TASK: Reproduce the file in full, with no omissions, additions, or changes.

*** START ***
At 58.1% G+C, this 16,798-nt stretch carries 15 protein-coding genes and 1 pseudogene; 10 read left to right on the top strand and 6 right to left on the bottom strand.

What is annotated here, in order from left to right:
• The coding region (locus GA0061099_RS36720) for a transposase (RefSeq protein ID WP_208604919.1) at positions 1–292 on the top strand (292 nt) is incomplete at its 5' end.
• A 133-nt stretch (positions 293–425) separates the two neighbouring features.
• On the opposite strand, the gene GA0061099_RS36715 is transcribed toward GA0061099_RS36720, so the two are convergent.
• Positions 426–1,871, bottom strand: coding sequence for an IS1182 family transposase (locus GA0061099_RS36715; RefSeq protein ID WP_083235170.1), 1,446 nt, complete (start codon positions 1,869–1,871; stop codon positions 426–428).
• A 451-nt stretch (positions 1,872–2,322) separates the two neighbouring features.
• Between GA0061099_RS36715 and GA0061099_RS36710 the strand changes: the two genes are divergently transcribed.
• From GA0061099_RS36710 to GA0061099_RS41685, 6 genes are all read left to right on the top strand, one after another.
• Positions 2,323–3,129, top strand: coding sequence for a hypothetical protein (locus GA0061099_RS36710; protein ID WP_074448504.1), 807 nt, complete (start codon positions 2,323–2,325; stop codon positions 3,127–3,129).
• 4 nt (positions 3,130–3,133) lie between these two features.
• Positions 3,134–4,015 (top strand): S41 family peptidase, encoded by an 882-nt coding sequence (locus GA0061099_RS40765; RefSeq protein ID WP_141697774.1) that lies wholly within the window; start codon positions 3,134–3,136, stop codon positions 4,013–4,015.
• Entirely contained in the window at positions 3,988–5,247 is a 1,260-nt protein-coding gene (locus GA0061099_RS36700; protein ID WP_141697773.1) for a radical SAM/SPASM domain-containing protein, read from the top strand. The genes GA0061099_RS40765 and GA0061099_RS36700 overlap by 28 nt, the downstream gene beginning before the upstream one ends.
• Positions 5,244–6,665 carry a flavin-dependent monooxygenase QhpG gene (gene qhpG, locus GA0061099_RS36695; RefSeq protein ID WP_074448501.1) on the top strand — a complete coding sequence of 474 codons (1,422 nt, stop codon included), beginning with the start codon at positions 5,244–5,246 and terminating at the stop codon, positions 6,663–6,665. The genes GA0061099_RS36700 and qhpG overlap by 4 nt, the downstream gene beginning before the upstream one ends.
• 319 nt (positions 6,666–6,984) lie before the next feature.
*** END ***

At 58.1% G+C, this 16,798-nt stretch carries 15 protein-coding genes and 1 pseudogene; 10 read left to right on the top strand and 6 right to left on the bottom strand.

What is annotated here, in order from left to right:
• The coding region (locus GA0061099_RS36720) for a transposase (RefSeq protein ID WP_208604919.1) at positions 1–292 on the top strand (292 nt) is incomplete at its 5' end.
• A 133-nt stretch (positions 293–425) separates the two neighbouring features.
• On the opposite strand, the gene GA0061099_RS36715 is transcribed toward GA0061099_RS36720, so the two are convergent.
• Positions 426–1,871, bottom strand: coding sequence for an IS1182 family transposase (locus GA0061099_RS36715; RefSeq protein ID WP_083235170.1), 1,446 nt, complete (start codon positions 1,869–1,871; stop codon positions 426–428).
• A 451-nt stretch (positions 1,872–2,322) separates the two neighbouring features.
• Between GA0061099_RS36715 and GA0061099_RS36710 the strand changes: the two genes are divergently transcribed.
• From GA0061099_RS36710 to GA0061099_RS41685, 6 genes are all read left to right on the top strand, one after another.
• Positions 2,323–3,129, top strand: coding sequence for a hypothetical protein (locus GA0061099_RS36710; protein ID WP_074448504.1), 807 nt, complete (start codon positions 2,323–2,325; stop codon positions 3,127–3,129).
• 4 nt (positions 3,130–3,133) lie between these two features.
• Positions 3,134–4,015 (top strand): S41 family peptidase, encoded by an 882-nt coding sequence (locus GA0061099_RS40765; RefSeq protein ID WP_141697774.1) that lies wholly within the window; start codon positions 3,134–3,136, stop codon positions 4,013–4,015.
• Entirely contained in the window at positions 3,988–5,247 is a 1,260-nt protein-coding gene (locus GA0061099_RS36700; protein ID WP_141697773.1) for a radical SAM/SPASM domain-containing protein, read from the top strand. The genes GA0061099_RS40765 and GA0061099_RS36700 overlap by 28 nt, the downstream gene beginning before the upstream one ends.
• Positions 5,244–6,665 carry a flavin-dependent monooxygenase QhpG gene (gene qhpG, locus GA0061099_RS36695; RefSeq protein ID WP_074448501.1) on the top strand — a complete coding sequence of 474 codons (1,422 nt, stop codon included), beginning with the start codon at positions 5,244–5,246 and terminating at the stop codon, positions 6,663–6,665. The genes GA0061099_RS36700 and qhpG overlap by 4 nt, the downstream gene beginning before the upstream one ends.
• 319 nt (positions 6,666–6,984) lie before the next feature.